Troy Burdick, superintendent of the BIA's Central California office, did not return a Monday call from Lake County News seeking comment.

The BIA's time lines for decisions in tribal disputes are hard to predict.

Late last year, Robinson Rancheria disenrolled 67 members. Forty-six tribal members appealed the decision to the agency, according to BIA official Fred Doka.

Doka told Lake County News last week that the BIA is still working on the Robinson case, and that they're trying to get to it as soon as possible, but they have no time frame for completion.

In late 1995 and into 1996, intertribal factions at the Elem Indian Colony were responsible for a series of shootings and violent crimes as part of a larger struggle over the tribe's casino, which was closed in October of 1995. The tribe's leadership even issued a emergency declaration.

More recently, the rancheria was the site of a large cleanup effort by the Environmental Protection Agency in 2006, during which the houses were rebuilt and contaminated fill from the nearly Sulphur Bank mercury mine was removed. The cleanup has sparked controversy, with some tribal members alleging that the EPA did significant archaeological damage during the operation.

The following year, the tribe disenrolled 25 members, including the last native speaker of the Elem language, as Lake County News has reported.

E-mail Elizabeth Larson at This email address is being protected from spambots. You need JavaScript enabled to view it. . Follow Lake County News on Twitter at http://twitter.com/LakeCoNews and on Facebook at http://www.facebook.com/pages/Lake-County-News/143156775604?ref=mf .

ANGWIN – A malfunctioning electrical device in a portable sauna machine is believed to have caused an early morning home fire in an unincorporated area of Napa County.

Napa County Fire Marshal Pete Muñoa reported that the fire was reported at 3:30 a.m. Monday at 445 Sky Oaks in Angwin.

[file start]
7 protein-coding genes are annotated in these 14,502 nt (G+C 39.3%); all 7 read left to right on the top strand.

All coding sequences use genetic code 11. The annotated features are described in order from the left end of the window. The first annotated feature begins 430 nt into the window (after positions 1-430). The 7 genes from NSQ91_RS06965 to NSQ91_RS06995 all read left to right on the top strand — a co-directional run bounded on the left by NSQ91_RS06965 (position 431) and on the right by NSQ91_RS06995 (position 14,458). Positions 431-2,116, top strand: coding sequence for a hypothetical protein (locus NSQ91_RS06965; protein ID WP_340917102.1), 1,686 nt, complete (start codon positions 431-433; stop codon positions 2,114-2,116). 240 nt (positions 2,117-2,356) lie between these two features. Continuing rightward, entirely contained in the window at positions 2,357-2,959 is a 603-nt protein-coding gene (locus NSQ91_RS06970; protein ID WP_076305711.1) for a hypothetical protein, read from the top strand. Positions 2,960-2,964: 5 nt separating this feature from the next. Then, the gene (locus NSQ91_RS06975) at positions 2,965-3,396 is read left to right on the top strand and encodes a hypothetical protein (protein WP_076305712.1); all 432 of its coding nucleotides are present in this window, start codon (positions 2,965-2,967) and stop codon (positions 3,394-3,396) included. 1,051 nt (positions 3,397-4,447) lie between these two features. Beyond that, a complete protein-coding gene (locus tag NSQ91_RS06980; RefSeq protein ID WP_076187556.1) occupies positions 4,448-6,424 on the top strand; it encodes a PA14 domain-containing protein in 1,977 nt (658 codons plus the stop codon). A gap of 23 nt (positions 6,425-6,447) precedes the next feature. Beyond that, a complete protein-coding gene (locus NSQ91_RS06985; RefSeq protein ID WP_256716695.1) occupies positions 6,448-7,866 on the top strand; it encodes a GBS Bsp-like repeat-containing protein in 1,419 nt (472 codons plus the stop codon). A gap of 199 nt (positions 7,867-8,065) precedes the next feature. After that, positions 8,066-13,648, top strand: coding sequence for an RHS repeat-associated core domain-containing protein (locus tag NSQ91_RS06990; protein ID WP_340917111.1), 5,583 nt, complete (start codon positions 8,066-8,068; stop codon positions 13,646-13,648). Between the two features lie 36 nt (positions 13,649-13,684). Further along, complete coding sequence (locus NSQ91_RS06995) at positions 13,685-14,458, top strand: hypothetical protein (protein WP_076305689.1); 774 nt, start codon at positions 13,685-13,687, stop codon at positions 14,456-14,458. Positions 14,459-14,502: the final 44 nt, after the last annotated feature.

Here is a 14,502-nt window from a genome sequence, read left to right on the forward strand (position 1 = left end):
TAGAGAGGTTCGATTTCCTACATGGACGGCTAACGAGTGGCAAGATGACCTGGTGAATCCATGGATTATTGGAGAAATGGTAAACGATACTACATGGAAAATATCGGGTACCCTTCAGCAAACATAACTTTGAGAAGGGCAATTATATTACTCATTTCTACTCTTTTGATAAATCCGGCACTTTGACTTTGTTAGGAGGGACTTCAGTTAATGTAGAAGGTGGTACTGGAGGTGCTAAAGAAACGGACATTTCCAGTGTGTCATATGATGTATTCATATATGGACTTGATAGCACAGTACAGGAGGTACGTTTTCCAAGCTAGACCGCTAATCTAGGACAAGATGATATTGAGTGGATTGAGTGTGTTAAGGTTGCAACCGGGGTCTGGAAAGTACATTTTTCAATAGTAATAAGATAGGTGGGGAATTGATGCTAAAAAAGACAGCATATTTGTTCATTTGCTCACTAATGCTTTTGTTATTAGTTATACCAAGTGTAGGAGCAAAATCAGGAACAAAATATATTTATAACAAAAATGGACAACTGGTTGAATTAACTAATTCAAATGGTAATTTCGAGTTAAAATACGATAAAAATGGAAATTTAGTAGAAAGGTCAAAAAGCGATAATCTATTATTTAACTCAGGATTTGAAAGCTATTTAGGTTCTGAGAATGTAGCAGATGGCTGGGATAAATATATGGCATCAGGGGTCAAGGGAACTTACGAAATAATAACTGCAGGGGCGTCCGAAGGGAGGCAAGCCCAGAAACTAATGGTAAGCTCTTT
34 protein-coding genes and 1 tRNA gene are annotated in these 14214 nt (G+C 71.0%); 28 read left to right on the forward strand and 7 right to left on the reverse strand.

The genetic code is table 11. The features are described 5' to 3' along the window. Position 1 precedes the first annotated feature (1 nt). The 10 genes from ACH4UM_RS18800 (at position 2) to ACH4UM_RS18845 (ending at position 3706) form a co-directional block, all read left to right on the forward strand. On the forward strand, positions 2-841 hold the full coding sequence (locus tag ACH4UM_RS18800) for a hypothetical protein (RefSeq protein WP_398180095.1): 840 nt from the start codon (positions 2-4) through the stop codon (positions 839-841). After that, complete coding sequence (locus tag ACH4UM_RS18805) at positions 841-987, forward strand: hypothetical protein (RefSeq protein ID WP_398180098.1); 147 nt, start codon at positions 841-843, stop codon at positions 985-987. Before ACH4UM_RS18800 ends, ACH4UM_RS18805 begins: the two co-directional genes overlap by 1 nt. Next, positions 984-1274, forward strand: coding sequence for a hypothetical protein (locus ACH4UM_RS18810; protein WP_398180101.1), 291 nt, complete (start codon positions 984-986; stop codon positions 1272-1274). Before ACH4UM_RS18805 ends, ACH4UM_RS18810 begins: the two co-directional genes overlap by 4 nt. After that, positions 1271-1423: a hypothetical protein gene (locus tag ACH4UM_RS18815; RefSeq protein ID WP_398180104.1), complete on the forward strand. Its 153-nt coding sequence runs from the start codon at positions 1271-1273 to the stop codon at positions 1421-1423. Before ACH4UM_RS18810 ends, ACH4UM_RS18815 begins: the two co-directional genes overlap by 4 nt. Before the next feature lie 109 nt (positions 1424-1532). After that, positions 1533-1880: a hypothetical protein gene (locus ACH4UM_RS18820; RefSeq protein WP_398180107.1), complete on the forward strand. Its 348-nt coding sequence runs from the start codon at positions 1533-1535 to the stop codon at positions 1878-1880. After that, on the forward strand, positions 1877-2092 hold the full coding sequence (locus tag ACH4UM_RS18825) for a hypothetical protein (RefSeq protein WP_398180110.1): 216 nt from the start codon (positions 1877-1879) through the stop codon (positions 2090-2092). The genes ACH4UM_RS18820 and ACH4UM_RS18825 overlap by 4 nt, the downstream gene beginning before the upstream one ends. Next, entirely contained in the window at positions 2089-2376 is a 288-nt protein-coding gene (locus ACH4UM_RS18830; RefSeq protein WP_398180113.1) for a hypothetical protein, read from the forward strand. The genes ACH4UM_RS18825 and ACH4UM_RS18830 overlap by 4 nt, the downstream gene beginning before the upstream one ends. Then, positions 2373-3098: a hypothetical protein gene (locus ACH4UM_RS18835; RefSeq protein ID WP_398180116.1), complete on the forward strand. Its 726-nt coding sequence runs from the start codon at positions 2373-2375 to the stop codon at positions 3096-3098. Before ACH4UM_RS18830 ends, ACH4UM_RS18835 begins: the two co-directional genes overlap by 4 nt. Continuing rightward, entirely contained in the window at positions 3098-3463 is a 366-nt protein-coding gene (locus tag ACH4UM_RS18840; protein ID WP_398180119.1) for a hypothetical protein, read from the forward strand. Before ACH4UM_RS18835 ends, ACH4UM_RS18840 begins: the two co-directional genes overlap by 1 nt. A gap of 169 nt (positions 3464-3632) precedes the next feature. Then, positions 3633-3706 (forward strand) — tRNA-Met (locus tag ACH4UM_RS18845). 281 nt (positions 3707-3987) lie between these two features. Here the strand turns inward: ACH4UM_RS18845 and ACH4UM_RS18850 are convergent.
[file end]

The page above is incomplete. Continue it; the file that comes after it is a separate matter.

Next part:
Units and firefighters from Angwin and Pope Valley from the Napa County Fire Department and Cal Fire responded to the incident, which Muñoa said caused moderate damage to the second story family room.

He said smoke detectors were not installed in the home.

Three family members safely evacuated the residence while the tenant from the first floor used a garden hose to knock down the fire, Muñoa said.

The fire was reported extinguished at 4:14 a.m., but units remained at scene until 9 a.m. Muñoa said no injuries were reported.

He reported than an investigator from the Napa County Fire Marshal’s Office has been assigned to the incident.

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COVELO – A 4.0 earthquake shook the Covelo area in Mendocino County Tuesday afternoon.

The quake occurred at 3:40 p.m. at a depth of six miles, according to the US Geological Survey.

The epicenter was located five miles west southwest of Covelo, 11 miles northeast of Laytonville and 44 miles north of Ukiah, the agency reported.

Shake reports came in from Covelo, Laytonville and Garberville, as well as from Clearlake Oaks – located 94 miles away.

A report also was made from San Mateo, 263 miles away from Covelo, according to the US Geological Survey.

E-mail Elizabeth Larson at This email address is being protected from spambots. You need JavaScript enabled to view it. . Follow Lake County News on Twitter at http://twitter.com/LakeCoNews and on Facebook at http://www.facebook.com/pages/Lake-County-News/143156775604?ref=mf .